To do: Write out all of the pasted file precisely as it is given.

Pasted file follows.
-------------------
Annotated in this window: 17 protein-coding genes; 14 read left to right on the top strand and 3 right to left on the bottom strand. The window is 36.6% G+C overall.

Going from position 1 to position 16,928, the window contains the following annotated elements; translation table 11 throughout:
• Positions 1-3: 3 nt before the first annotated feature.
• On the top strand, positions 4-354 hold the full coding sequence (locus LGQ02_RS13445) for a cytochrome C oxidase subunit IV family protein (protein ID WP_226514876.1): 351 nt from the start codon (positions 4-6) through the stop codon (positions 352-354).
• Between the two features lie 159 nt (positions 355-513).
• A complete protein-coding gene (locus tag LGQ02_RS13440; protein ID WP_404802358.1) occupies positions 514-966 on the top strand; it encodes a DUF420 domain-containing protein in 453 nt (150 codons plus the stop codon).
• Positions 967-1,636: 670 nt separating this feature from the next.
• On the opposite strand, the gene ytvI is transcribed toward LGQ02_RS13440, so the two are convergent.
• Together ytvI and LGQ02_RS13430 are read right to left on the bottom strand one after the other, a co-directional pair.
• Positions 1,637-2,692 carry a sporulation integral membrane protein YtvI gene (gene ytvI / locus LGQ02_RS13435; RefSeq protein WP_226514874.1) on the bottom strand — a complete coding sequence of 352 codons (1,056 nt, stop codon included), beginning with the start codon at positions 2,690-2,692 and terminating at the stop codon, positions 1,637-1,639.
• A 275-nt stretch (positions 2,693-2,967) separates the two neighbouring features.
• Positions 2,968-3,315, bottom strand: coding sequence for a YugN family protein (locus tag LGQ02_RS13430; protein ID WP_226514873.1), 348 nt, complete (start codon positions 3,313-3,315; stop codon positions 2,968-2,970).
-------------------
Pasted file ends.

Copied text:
Annotated in this window: 17 protein-coding genes; 14 read left to right on the top strand and 3 right to left on the bottom strand. The window is 36.6% G+C overall.

Going from position 1 to position 16,928, the window contains the following annotated elements; translation table 11 throughout:
• Positions 1-3: 3 nt before the first annotated feature.
• On the top strand, positions 4-354 hold the full coding sequence (locus LGQ02_RS13445) for a cytochrome C oxidase subunit IV family protein (protein ID WP_226514876.1): 351 nt from the start codon (positions 4-6) through the stop codon (positions 352-354).
• Between the two features lie 159 nt (positions 355-513).
• A complete protein-coding gene (locus tag LGQ02_RS13440; protein ID WP_404802358.1) occupies positions 514-966 on the top strand; it encodes a DUF420 domain-containing protein in 453 nt (150 codons plus the stop codon).
• Positions 967-1,636: 670 nt separating this feature from the next.
• On the opposite strand, the gene ytvI is transcribed toward LGQ02_RS13440, so the two are convergent.
• Together ytvI and LGQ02_RS13430 are read right to left on the bottom strand one after the other, a co-directional pair.
• Positions 1,637-2,692 carry a sporulation integral membrane protein YtvI gene (gene ytvI / locus LGQ02_RS13435; RefSeq protein WP_226514874.1) on the bottom strand — a complete coding sequence of 352 codons (1,056 nt, stop codon included), beginning with the start codon at positions 2,690-2,692 and terminating at the stop codon, positions 1,637-1,639.
• A 275-nt stretch (positions 2,693-2,967) separates the two neighbouring features.
• Positions 2,968-3,315, bottom strand: coding sequence for a YugN family protein (locus tag LGQ02_RS13430; protein ID WP_226514873.1), 348 nt, complete (start codon positions 3,313-3,315; stop codon positions 2,968-2,970).